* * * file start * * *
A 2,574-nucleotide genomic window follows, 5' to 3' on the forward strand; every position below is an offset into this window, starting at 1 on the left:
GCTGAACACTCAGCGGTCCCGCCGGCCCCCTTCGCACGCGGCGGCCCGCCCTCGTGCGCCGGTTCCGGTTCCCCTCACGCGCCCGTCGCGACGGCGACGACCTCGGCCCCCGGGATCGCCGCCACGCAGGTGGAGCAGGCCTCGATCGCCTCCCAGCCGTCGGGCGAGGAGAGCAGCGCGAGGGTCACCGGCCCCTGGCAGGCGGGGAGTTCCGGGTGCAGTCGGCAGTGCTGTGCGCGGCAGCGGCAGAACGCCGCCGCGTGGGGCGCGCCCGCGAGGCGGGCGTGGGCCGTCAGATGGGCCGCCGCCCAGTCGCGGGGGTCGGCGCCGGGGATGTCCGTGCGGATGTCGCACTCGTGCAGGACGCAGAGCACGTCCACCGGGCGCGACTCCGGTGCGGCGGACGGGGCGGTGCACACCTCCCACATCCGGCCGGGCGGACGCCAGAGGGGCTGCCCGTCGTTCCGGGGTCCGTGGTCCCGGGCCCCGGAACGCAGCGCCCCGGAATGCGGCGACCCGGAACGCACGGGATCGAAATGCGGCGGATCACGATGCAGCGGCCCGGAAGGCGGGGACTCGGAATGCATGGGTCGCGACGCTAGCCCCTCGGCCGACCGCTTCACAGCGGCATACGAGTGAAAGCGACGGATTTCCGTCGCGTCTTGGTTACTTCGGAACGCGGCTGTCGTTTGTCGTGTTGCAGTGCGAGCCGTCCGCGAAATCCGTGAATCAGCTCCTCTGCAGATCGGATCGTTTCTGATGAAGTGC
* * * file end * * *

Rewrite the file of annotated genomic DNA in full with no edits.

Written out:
A 2,574-nucleotide genomic window follows, 5' to 3' on the forward strand; every position below is an offset into this window, starting at 1 on the left:
GCTGAACACTCAGCGGTCCCGCCGGCCCCCTTCGCACGCGGCGGCCCGCCCTCGTGCGCCGGTTCCGGTTCCCCTCACGCGCCCGTCGCGACGGCGACGACCTCGGCCCCCGGGATCGCCGCCACGCAGGTGGAGCAGGCCTCGATCGCCTCCCAGCCGTCGGGCGAGGAGAGCAGCGCGAGGGTCACCGGCCCCTGGCAGGCGGGGAGTTCCGGGTGCAGTCGGCAGTGCTGTGCGCGGCAGCGGCAGAACGCCGCCGCGTGGGGCGCGCCCGCGAGGCGGGCGTGGGCCGTCAGATGGGCCGCCGCCCAGTCGCGGGGGTCGGCGCCGGGGATGTCCGTGCGGATGTCGCACTCGTGCAGGACGCAGAGCACGTCCACCGGGCGCGACTCCGGTGCGGCGGACGGGGCGGTGCACACCTCCCACATCCGGCCGGGCGGACGCCAGAGGGGCTGCCCGTCGTTCCGGGGTCCGTGGTCCCGGGCCCCGGAACGCAGCGCCCCGGAATGCGGCGACCCGGAACGCACGGGATCGAAATGCGGCGGATCACGATGCAGCGGCCCGGAAGGCGGGGACTCGGAATGCATGGGTCGCGACGCTAGCCCCTCGGCCGACCGCTTCACAGCGGCATACGAGTGAAAGCGACGGATTTCCGTCGCGTCTTGGTTACTTCGGAACGCGGCTGTCGTTTGTCGTGTTGCAGTGCGAGCCGTCCGCGAAATCCGTGAATCAGCTCCTCTGCAGATCGGATCGTTTCTGATGAAGTGC